Setting the record straight

Feral pigs are an invasive species in the state of Michigan.

Feral pigs are an invasive species in the state of Michigan.

STATEWIDE — False rumors are circulating about the manner in which the Michigan Department of Natural Resources is enforcing a 2010 Invasive Species Order declaring a certain species of swine prohibited in Michigan.

In May of 2010, the Michigan legislature passed a law allowing swine running at large to be killed on public and private land. Hunters with a valid Michigan hunting license of any type or a concealed pistol permit are encouraged to shoot feral swine. This change provided much greater flexibility for the public to participate in the lethal control of feral swine. This legislation also declared that swine running at large are a public nuisance.

Michigan agencies have received numerous e-mails and phone calls from Michigan and non-Michigan hunters requesting reported locations of feral swine and requirements to pursue them.

In December of 2010, the DNR issued Invasive Species Order Amendment 1 of 2011 declaring feral swine (also known as wild boar/hog, feral pig/hog, razorback, Old World swine Eurasian wild boar, Russian wild boar) be an invasive species in an effort to eliminate source populations. The order took affect in October of 2011 and the deadline for dispossessing these invasive swine species is April 1, 2012. The DNR also issued a Declaratory Ruling (provided in the DNR Administrative Rule 299.3095) to clarify the “exact standards that MDNR will be utilizing to determine the hybrid, genetic variants, and offspring of prohibited swine.”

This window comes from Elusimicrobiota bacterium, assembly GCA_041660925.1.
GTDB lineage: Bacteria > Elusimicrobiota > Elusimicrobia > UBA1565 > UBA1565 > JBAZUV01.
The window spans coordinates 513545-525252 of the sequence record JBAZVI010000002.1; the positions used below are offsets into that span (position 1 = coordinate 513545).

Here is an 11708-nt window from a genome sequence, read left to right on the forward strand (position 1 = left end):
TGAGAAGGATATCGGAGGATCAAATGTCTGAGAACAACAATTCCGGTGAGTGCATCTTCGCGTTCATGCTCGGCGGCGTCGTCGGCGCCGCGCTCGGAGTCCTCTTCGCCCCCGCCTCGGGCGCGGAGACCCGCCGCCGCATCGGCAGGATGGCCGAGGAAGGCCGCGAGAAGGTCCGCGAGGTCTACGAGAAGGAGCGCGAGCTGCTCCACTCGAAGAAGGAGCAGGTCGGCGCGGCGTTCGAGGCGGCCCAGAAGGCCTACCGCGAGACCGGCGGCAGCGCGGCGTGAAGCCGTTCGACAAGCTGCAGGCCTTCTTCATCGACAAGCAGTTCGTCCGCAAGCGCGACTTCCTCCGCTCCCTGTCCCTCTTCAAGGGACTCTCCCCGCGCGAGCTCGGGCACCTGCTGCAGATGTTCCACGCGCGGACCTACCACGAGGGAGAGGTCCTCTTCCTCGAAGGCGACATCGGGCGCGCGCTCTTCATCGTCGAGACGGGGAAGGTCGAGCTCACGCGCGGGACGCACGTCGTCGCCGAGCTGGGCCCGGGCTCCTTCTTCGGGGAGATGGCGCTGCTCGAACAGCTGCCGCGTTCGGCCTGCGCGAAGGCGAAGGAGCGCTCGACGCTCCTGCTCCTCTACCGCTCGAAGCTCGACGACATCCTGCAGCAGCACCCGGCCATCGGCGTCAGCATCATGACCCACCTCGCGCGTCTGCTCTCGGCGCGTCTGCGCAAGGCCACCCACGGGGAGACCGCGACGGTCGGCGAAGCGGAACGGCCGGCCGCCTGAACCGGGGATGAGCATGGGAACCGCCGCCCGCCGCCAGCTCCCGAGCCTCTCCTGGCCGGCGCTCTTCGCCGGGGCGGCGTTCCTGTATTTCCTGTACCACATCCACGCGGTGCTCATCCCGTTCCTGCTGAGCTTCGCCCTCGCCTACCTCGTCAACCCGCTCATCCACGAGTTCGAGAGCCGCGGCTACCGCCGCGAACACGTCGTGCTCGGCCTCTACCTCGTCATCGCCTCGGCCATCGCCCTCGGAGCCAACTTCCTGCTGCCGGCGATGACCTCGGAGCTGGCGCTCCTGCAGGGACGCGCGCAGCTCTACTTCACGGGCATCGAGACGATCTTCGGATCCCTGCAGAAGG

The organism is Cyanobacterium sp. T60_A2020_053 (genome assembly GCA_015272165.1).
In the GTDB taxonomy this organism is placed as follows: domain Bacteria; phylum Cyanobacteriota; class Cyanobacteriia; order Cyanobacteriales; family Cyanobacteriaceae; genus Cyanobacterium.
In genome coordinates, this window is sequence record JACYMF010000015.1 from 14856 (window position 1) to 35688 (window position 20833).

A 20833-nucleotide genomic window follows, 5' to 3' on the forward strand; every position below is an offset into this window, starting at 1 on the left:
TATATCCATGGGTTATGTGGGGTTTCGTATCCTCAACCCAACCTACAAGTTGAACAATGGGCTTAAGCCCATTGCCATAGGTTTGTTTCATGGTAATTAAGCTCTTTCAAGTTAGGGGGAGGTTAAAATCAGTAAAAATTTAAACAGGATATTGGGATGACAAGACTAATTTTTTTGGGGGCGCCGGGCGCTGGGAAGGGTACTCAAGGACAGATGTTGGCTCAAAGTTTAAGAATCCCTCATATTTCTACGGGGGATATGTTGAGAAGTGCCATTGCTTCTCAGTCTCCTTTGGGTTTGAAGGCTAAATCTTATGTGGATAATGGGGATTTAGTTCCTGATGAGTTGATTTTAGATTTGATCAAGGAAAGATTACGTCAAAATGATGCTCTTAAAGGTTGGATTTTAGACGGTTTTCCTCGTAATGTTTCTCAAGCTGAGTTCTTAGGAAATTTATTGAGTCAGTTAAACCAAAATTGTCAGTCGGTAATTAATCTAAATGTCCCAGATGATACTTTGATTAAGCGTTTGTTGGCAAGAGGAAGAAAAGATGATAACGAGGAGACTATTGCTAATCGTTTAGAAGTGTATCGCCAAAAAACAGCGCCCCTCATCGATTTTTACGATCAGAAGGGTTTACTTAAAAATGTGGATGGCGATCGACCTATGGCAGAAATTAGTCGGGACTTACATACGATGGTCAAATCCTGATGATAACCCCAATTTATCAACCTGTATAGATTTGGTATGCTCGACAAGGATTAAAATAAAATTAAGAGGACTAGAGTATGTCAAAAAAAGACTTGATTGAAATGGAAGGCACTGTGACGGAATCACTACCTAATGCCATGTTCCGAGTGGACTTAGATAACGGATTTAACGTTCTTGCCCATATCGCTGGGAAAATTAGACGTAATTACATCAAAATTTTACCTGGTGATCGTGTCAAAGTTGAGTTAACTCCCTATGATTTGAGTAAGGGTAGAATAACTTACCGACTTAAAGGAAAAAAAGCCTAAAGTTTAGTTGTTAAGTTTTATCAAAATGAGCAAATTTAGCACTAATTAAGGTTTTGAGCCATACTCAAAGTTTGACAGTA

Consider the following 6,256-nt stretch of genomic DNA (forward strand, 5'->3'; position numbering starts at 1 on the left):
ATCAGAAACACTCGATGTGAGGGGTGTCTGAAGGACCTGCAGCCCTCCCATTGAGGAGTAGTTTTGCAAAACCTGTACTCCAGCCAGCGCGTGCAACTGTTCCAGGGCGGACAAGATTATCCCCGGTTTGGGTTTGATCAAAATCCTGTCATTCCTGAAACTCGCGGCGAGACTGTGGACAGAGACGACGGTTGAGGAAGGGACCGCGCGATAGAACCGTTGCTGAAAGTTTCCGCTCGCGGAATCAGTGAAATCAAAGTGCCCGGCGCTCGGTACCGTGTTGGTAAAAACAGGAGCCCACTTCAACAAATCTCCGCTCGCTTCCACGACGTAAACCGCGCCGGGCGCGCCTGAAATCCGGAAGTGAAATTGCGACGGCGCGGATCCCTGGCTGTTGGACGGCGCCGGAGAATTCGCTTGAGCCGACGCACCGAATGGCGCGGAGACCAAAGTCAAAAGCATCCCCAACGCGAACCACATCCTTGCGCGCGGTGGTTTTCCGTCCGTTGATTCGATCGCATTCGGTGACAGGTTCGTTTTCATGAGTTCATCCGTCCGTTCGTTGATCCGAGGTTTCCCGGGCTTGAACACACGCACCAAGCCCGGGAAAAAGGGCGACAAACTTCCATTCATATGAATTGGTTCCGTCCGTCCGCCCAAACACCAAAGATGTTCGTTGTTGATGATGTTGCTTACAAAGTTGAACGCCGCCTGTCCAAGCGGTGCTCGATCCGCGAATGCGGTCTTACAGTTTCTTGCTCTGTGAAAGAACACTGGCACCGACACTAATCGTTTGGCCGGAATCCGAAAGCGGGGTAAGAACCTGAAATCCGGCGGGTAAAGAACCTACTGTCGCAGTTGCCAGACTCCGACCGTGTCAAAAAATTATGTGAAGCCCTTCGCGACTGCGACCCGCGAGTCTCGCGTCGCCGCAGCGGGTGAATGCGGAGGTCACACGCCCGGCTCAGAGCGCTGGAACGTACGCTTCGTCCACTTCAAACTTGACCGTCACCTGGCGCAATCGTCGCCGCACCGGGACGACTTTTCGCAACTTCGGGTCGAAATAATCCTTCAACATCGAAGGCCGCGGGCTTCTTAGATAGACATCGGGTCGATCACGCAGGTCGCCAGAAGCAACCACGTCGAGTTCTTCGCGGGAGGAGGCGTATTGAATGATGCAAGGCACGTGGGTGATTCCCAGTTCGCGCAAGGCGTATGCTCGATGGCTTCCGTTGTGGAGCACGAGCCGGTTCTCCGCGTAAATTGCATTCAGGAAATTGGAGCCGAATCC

The DNR began tracking sightings and damage of wild swine in 2001 and developed and maintains a website that serves as a repository for information on wild swine ( Additionally, posters advising the public to shoot swine running at large were distributed to all DNR license agents.

There have been no raids on properties. Since April 1, when active enforcement of the order began, the Michigan Department of Natural Resources has conducted inspections on game ranches and breeding facilities throughout Michigan. These facilities have in the past have been known to possess prohibited swine. The inspections are conducted by trained Wildlife personnel and conservation officers. The vast majority of these inspections have been conducted with the consent of property owners.

The DNR has not violated anyone’s constitutional rights. The DNR has followed the law, the Michigan Constitution and United States Constitution in all its enforcement actions. Every inspection starts with a request for voluntary access to inspect the facility. If access is CREEKSWARTZOFnot CITYvoluntarily granted, the DNR seeks a courtissued NO.a ORDINANCE 409inspection warrant or court order. The An ordinance to amend Sections 18-21 DNR has been denied access to property on two and 18-23 of Article II of Chapter 18 of occasions. In one case, the DNR sought and the Code of Ordinances to bring them received an administrative inspection warrant to into compliance with state law concerning certain related driving offenses Deer Tracks alcohol-legally search the Ranch in Fife Lake, and the penalties for violations thereof. Michigan. No prohibited swine were found at that property. In the other case, the DNR initiated a civil complaint against the Renegade Ranch THE CITY OF SWARTZ CREEK